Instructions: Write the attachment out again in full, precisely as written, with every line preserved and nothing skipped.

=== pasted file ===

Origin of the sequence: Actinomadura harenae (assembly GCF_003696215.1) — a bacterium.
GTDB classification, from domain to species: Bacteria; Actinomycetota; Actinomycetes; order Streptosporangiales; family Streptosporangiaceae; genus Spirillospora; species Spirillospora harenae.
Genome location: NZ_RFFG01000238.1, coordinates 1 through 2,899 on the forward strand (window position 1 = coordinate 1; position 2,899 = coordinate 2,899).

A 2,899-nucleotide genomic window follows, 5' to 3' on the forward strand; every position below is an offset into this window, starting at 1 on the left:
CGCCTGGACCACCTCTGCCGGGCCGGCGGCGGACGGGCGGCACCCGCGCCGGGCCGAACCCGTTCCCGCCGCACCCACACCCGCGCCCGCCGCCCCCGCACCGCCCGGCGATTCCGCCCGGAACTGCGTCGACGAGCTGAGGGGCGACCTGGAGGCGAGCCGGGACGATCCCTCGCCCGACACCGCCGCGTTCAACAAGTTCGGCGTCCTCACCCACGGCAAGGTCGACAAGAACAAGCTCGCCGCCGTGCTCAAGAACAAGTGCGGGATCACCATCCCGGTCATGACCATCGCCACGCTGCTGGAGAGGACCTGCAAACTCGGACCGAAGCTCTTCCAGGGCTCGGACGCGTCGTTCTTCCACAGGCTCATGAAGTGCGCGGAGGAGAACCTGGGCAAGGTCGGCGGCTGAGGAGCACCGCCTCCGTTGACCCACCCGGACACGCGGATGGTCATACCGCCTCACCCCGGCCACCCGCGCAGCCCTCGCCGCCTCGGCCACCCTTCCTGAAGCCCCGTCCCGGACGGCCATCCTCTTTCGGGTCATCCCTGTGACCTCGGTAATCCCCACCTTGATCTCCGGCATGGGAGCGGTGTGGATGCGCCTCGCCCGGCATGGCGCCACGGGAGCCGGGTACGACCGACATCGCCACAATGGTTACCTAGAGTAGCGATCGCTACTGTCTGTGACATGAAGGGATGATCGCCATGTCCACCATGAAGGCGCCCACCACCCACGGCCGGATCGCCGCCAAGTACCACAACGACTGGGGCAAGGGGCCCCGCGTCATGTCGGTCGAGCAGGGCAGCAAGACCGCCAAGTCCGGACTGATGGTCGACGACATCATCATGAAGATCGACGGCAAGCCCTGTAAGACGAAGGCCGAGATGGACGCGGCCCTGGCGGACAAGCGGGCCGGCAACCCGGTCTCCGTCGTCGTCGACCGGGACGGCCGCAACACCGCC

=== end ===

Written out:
Origin of the sequence: Actinomadura harenae (assembly GCF_003696215.1) — a bacterium.
GTDB classification, from domain to species: Bacteria; Actinomycetota; Actinomycetes; order Streptosporangiales; family Streptosporangiaceae; genus Spirillospora; species Spirillospora harenae.
Genome location: NZ_RFFG01000238.1, coordinates 1 through 2,899 on the forward strand (window position 1 = coordinate 1; position 2,899 = coordinate 2,899).

A 2,899-nucleotide genomic window follows, 5' to 3' on the forward strand; every position below is an offset into this window, starting at 1 on the left:
CGCCTGGACCACCTCTGCCGGGCCGGCGGCGGACGGGCGGCACCCGCGCCGGGCCGAACCCGTTCCCGCCGCACCCACACCCGCGCCCGCCGCCCCCGCACCGCCCGGCGATTCCGCCCGGAACTGCGTCGACGAGCTGAGGGGCGACCTGGAGGCGAGCCGGGACGATCCCTCGCCCGACACCGCCGCGTTCAACAAGTTCGGCGTCCTCACCCACGGCAAGGTCGACAAGAACAAGCTCGCCGCCGTGCTCAAGAACAAGTGCGGGATCACCATCCCGGTCATGACCATCGCCACGCTGCTGGAGAGGACCTGCAAACTCGGACCGAAGCTCTTCCAGGGCTCGGACGCGTCGTTCTTCCACAGGCTCATGAAGTGCGCGGAGGAGAACCTGGGCAAGGTCGGCGGCTGAGGAGCACCGCCTCCGTTGACCCACCCGGACACGCGGATGGTCATACCGCCTCACCCCGGCCACCCGCGCAGCCCTCGCCGCCTCGGCCACCCTTCCTGAAGCCCCGTCCCGGACGGCCATCCTCTTTCGGGTCATCCCTGTGACCTCGGTAATCCCCACCTTGATCTCCGGCATGGGAGCGGTGTGGATGCGCCTCGCCCGGCATGGCGCCACGGGAGCCGGGTACGACCGACATCGCCACAATGGTTACCTAGAGTAGCGATCGCTACTGTCTGTGACATGAAGGGATGATCGCCATGTCCACCATGAAGGCGCCCACCACCCACGGCCGGATCGCCGCCAAGTACCACAACGACTGGGGCAAGGGGCCCCGCGTCATGTCGGTCGAGCAGGGCAGCAAGACCGCCAAGTCCGGACTGATGGTCGACGACATCATCATGAAGATCGACGGCAAGCCCTGTAAGACGAAGGCCGAGATGGACGCGGCCCTGGCGGACAAGCGGGCCGGCAACCCGGTCTCCGTCGTCGTCGACCGGGACGGCCGCAACACCGCC